Function modules for the most diverse applications

Should a heating element cease to operate, the set temperature profile may become impossible to maintain and the user must react. Climate chamber operators usually take a pragmatic approach to this. "An outage sensor" says Maute, "is not necessary for our needs." Should it happen that one or several heating elements cease to operate, the operator will quickly notice a drop in temperature in the chamber. Then he can decide whether to terminate the tests or to continue them. On the other hand, in a production situation, the reaction time in the case of a temperature change can often have a significant influence on the process; for example in the gluing of multiple components. For such use cases, Siemens offers the ‘Load monitor’ module in the Sirius series that recognizes and signals – lightning fast – a heating circuit outage in the connected load circuit. The standard version of this module can monitor up to six elements – in the expanded version, twelve.

A typical assignment for CTS for example, is a shock test chamber with a capacity of 130 l, divided into an upper hot and a lower cold zone. An elevator system, driven by a ball screw, moves the test object up and down. Three Sirius SC semiconductor contactors with each 25 A rated current take care of the heating to over 200° C. The power connection comes from above, downwards to the load. With semiconductor relays on their own, there is also the possibility of running the entire cabling from above. This applies for the 45 mm wide construction model 3RF20.

The right 'pair of shoes' is decisive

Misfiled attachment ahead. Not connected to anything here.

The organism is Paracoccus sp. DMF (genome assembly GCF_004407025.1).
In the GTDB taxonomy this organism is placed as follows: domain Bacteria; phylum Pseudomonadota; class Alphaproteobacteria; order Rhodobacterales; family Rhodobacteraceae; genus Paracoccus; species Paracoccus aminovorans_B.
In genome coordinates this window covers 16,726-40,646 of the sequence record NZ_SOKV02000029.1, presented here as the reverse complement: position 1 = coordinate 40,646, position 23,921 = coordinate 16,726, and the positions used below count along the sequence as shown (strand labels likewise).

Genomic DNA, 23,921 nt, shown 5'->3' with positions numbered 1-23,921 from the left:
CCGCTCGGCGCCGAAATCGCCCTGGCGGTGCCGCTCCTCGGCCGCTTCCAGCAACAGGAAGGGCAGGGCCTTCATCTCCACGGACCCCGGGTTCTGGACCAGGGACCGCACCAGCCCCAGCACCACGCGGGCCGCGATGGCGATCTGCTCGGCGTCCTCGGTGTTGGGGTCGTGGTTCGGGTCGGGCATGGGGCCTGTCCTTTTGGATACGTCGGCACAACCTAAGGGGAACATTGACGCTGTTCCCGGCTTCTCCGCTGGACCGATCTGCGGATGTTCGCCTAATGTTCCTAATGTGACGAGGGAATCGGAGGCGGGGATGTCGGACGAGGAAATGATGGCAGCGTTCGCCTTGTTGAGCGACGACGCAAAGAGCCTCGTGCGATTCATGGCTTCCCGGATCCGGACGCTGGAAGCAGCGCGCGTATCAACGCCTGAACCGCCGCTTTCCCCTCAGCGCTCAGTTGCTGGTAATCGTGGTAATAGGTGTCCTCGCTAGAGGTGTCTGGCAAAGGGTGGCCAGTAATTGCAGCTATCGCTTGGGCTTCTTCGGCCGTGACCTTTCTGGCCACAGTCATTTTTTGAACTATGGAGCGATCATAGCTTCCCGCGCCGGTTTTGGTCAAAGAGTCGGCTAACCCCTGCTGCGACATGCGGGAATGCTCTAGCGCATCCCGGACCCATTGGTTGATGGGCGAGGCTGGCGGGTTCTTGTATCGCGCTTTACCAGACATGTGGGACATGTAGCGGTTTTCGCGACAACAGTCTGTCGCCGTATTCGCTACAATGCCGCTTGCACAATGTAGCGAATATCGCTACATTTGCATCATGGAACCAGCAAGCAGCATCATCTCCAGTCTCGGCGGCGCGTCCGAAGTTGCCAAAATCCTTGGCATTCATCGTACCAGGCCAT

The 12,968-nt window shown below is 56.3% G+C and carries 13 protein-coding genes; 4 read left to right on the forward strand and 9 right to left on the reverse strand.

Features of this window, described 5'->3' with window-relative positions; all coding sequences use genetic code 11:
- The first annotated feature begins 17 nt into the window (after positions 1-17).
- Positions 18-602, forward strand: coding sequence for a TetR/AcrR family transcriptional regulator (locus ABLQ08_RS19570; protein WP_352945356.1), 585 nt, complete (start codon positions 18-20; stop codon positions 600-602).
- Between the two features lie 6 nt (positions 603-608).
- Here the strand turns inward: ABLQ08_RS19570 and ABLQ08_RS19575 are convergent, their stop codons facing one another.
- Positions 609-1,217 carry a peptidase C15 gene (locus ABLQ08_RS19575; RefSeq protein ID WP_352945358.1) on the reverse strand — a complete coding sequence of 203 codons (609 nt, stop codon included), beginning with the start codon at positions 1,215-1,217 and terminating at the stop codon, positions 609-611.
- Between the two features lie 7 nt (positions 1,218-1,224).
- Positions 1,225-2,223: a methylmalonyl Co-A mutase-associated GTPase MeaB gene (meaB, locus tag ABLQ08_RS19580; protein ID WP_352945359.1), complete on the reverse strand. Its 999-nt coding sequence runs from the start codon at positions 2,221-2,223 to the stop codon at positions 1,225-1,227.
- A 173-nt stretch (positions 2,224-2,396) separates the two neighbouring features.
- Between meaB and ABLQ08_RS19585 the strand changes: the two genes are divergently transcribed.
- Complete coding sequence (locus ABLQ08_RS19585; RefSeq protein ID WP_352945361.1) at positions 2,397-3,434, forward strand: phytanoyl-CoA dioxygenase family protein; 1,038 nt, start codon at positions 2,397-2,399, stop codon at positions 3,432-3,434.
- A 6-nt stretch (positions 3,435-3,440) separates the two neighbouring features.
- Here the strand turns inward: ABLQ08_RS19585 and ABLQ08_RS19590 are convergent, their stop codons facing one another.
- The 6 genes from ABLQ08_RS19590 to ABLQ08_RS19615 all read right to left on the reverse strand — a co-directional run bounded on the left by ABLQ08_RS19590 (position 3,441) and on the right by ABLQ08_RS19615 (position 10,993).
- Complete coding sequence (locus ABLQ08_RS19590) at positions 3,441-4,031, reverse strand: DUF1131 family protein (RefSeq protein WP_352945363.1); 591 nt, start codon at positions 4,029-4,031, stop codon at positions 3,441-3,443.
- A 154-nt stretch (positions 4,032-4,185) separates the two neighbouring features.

The development and construction of environmental simulation chambers is enjoying growing popularity. Product liability laws and rising quality expectations of consumers are causing much worldwide movement in this niche market. This provides companies that possess the appropriate knowledge the chance to prove their performance and thereby to successively make the boundaries of the possible more favourable. "The prerequisite is", emphasizes Maute in conclusion, "to use the most modern of technology in all areas and to be able to construct using the most reliable of components". Ultimately, the right ‘pair of shoes’ is decisive for the success of the hiker amongst the worlds.

Siegfried Grupp und Markus Meier-Rampf

Detailed information is available under the code:

Authors: Siegfried Grupp is marketing officer and Markus Meier-Rampf is marketing promoter at Siemens AG Automation and Drives in Stuttgart

MSR-Magazin, edition 03/2006, p. 38
Vereinigte Fachverlage GmbH
Lise-Meitner-Straße 2, 55129 Mainz
Tel.: 06131-99201, Fax: 06131-992100

Measuring, controlling, regulating and automating